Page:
Finally, the shuttle arrived, and on time. I had not taken the time to eat breakfast that morning, nor have my coffee. I figured I would get something in town. I did not warm up in the van. I guess the driver was warm enough. He made several stops on the way down the mountain to see if any hikers needed a shuttle. We only picked up one other guy.
I was worried about the other hikers. One lady at the shelter had decided to continue hiking over the highest peak. There is another young lady named Savannah I have been leap-frogging with since the NOC. She left Fontana Dam with only two days of food. She is a vegetarian and does not even do dairy. She is sending herself mail drops, and had one waiting in Gatlinburg. She had pushed on the night I stopped at the shelter with a fireplace hoping to get to Newfound Gap to hitch a ride to Gatlinburg. This day would have been her third day in the Smokies (i.e. No food on this day.) When the shuttle stopped at Newfound Gap, I was hoping to see her there. We waited there for a while, but no Savannah.
When we got to the outfitter where the shuttle dropped us off, the driver mentioned that he had a message on his phone that they had shut down the road up to the Mountain due to the weather. That meant that unless those people waiting for the Noon shuttle hitched a ride down, they were stuck up there! Again, a prayer of thanks that I had made it down off the mountain brushed past my lips.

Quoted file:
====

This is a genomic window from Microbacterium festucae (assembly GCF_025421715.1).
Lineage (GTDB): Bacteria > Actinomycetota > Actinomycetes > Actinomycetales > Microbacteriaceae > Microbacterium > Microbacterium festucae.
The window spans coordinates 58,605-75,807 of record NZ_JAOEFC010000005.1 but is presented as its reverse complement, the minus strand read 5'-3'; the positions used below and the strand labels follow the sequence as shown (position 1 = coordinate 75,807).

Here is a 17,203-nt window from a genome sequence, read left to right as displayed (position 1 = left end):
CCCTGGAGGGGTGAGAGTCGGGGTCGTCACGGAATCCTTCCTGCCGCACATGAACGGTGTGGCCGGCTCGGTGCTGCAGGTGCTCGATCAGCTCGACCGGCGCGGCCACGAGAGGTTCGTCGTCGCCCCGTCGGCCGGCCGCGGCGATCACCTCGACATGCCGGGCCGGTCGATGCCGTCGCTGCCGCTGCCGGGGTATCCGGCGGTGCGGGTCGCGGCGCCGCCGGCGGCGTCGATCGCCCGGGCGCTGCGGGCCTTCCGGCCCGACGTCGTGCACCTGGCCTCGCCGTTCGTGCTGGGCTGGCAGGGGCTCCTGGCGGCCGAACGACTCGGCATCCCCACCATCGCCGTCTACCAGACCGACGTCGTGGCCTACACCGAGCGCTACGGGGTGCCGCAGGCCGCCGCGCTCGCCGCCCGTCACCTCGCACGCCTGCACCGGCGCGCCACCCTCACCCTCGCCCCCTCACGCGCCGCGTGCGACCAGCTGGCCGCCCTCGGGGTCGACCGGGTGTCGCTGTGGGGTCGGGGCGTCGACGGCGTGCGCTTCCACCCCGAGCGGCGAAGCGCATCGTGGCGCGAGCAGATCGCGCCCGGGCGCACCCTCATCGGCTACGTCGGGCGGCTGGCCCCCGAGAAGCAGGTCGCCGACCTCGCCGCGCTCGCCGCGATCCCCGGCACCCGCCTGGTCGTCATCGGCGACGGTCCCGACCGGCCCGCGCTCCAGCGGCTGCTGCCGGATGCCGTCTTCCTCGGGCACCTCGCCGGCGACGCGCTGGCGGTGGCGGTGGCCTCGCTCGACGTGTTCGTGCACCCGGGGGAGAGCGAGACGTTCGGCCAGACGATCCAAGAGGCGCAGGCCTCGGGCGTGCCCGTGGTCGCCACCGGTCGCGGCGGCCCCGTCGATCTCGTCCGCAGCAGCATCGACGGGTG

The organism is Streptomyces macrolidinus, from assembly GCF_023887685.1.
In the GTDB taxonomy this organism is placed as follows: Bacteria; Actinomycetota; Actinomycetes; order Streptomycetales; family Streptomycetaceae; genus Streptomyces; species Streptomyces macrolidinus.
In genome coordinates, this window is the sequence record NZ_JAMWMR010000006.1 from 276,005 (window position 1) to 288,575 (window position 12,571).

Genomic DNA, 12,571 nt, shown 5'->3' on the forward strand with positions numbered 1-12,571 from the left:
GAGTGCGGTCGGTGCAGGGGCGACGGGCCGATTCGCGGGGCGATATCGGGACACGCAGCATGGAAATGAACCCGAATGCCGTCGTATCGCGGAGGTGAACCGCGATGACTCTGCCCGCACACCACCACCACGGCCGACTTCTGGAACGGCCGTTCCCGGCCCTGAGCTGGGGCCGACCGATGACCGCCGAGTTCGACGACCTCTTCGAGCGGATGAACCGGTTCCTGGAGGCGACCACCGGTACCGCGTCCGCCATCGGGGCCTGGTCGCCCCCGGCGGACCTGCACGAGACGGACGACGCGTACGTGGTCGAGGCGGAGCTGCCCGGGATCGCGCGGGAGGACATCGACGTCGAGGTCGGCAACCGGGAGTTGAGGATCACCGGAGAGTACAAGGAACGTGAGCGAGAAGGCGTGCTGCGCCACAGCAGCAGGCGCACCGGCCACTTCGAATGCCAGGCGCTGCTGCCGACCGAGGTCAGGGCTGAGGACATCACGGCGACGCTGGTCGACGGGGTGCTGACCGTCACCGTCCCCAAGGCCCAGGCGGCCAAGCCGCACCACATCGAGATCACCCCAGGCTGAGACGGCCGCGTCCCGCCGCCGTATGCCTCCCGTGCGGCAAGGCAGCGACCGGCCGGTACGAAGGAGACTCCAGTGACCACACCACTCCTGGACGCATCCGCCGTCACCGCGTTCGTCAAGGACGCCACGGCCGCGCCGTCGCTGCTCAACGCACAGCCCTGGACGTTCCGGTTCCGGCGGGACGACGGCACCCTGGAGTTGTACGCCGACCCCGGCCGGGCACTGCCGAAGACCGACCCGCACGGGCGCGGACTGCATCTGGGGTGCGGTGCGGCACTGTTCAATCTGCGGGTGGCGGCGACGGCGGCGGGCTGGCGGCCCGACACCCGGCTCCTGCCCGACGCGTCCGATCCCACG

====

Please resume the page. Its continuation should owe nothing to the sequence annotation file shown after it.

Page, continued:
It was misty and cold in Gatlinburg when I got there. I knew nothing about Gatlinburg except that it is a tourist trap. I didn’t expect to see so many people! It was so people-y! I couldn’t believe how many people were out in the nasty weather…hoards of them. There were crowds at every stoplight waiting to cross! This place reminds me a lot of Branson, MO. I noticed a Ripley’s Believe It Or Not, and lots of places to eat. Other than that, I was focused on finding my motel and getting out of the weather. I was chilled to the bone!
I had sent an Inreach message to Bud to please make a reservation at any hotel. When the weather turns bad, motels fill up quickly in trail towns. Add to that, this is apparently a hot place to be! I had no idea.
When I found my hotel, it was approaching lunchtime, and I had not eaten anything that day. My metabolism and hiker hunger have already kicked in, too.